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Dropkick Murphys – Turn Up That Dial Album Review

Dropkick Murphys Turn Up That Dial Album Review
Dropkick Murphys release their 10th album on April 30th
This is a tumultuous time for music, and many bands have found themselves restrained and unable to do what they do best: giving their all on a stage. Dropkick Murphys are definitely one of those bands whose reputation as a live machine precedes them.

Their albums are always incredible and well-produced, but there is something about their live shows that’s hard to capture – that almost symbiotic relationship, that energy that moves in a circle from the band to the audience and back, dictating the flow of a perfect night out. These boys from Boston didn’t want to give in to the monotony of the COVID-19 era, and they came up with an antidote to the stillness of life in quarantine: volume and loads of it!

Their most recent studio album, “Turn Up The Dial,” happens to be the 10th record in the band’s diverse portfolio. Ted Hutt contributed as a producer and helped the band unleash their most raw and defiant side, as shown by the aptly titled first single, “Middle Finger.”

The release features 11 tracks. The album doesn’t feel overly ambitious or pretentious in any way. The group’s goal is as simple and direct as it can possibly get: making good music, celebrating the opportunity of being together, and use the energy of loud and awesome punk-inspired Celtic rock to free yourself from your worries, if only for a little while!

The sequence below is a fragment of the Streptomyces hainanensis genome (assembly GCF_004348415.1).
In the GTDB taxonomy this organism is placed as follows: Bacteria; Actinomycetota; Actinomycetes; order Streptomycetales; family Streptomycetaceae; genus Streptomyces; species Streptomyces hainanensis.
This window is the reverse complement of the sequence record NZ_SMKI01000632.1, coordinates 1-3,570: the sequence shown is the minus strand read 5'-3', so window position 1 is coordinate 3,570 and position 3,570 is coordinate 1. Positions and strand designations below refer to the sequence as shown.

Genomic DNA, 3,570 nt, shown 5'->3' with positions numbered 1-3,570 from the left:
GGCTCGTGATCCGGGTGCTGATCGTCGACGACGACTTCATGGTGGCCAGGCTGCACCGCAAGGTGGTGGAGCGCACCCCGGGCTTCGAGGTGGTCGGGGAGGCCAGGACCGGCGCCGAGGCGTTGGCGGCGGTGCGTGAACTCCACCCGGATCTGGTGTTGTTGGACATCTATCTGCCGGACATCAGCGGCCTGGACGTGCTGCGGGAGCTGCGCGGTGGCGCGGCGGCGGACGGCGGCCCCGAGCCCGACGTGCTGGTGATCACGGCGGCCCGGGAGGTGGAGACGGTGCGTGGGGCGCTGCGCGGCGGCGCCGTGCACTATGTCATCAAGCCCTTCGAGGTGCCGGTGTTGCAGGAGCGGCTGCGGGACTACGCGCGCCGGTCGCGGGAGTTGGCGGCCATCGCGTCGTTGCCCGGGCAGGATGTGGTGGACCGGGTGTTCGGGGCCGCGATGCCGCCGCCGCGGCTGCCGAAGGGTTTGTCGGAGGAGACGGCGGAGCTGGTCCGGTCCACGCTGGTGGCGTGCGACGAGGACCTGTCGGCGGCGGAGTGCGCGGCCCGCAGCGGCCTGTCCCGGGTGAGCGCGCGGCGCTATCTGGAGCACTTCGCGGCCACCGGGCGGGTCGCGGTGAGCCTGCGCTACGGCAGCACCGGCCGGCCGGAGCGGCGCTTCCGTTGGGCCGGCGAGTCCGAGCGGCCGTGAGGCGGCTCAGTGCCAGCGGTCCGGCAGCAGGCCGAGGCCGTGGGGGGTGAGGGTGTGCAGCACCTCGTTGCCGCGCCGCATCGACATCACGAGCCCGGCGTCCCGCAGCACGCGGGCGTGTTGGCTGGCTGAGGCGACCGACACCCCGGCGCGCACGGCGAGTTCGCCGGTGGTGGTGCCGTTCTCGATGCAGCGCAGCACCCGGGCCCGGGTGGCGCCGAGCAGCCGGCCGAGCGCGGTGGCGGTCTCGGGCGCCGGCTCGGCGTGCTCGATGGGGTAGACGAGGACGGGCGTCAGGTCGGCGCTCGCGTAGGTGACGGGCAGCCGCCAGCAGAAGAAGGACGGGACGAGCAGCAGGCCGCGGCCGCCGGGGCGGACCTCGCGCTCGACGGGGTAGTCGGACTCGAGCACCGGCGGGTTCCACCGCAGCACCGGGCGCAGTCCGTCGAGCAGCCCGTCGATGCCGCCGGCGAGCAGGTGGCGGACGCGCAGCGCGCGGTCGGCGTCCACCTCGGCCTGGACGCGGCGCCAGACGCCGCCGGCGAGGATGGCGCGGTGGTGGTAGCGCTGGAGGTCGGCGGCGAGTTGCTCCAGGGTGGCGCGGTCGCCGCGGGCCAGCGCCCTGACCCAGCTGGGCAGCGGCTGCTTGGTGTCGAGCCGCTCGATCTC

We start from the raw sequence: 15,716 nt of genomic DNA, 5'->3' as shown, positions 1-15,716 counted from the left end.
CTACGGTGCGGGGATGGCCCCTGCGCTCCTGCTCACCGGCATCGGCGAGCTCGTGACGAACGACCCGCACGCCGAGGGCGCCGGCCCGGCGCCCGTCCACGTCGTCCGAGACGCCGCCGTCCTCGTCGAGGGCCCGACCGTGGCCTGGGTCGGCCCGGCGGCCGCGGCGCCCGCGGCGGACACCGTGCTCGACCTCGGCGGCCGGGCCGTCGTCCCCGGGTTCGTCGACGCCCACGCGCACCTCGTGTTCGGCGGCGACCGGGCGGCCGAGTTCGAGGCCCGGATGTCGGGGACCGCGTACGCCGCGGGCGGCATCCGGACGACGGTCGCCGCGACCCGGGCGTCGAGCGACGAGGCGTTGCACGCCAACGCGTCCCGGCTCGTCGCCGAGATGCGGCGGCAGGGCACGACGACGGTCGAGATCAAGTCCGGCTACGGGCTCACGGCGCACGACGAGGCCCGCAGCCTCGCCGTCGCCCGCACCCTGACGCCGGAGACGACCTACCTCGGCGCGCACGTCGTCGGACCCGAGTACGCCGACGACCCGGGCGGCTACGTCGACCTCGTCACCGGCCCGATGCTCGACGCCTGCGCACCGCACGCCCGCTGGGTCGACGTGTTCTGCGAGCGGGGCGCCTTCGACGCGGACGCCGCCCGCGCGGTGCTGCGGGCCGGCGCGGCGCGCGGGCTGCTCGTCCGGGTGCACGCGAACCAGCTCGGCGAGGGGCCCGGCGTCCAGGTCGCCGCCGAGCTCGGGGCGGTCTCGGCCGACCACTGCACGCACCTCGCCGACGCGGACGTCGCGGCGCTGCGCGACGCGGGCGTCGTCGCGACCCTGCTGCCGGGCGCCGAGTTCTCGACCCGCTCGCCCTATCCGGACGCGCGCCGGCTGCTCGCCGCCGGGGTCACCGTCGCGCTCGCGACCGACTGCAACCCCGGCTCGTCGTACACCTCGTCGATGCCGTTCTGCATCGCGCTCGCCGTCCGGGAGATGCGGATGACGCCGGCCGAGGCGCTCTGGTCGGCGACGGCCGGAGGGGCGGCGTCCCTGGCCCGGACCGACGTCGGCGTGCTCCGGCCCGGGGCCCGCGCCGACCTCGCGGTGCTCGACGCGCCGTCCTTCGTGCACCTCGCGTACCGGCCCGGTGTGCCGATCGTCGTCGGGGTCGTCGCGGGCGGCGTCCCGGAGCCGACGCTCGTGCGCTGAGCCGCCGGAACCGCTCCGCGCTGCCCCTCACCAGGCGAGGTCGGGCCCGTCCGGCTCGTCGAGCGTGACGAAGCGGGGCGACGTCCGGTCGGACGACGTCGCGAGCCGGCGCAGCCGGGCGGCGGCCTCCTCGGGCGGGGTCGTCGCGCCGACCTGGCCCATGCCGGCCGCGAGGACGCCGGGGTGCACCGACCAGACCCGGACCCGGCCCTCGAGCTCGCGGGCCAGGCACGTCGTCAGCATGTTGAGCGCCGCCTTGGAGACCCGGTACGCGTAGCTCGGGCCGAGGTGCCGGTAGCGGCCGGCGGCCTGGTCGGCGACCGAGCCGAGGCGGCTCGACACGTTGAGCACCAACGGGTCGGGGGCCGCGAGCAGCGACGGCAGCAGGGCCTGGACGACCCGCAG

The band acknowledges the fact that they are in a fortunate position: being able to spread joy and happiness with their music, and they are aiming to do just that with these songs. The title track is a dive in the formula that made Dropkick Murphys one of the premier bands in the Celtic Punk scene. The balance between punk rock and folk influences is truly spot-on, and it immediately gives the listener a sense that this is an album that begs for the audience to turn up the volume.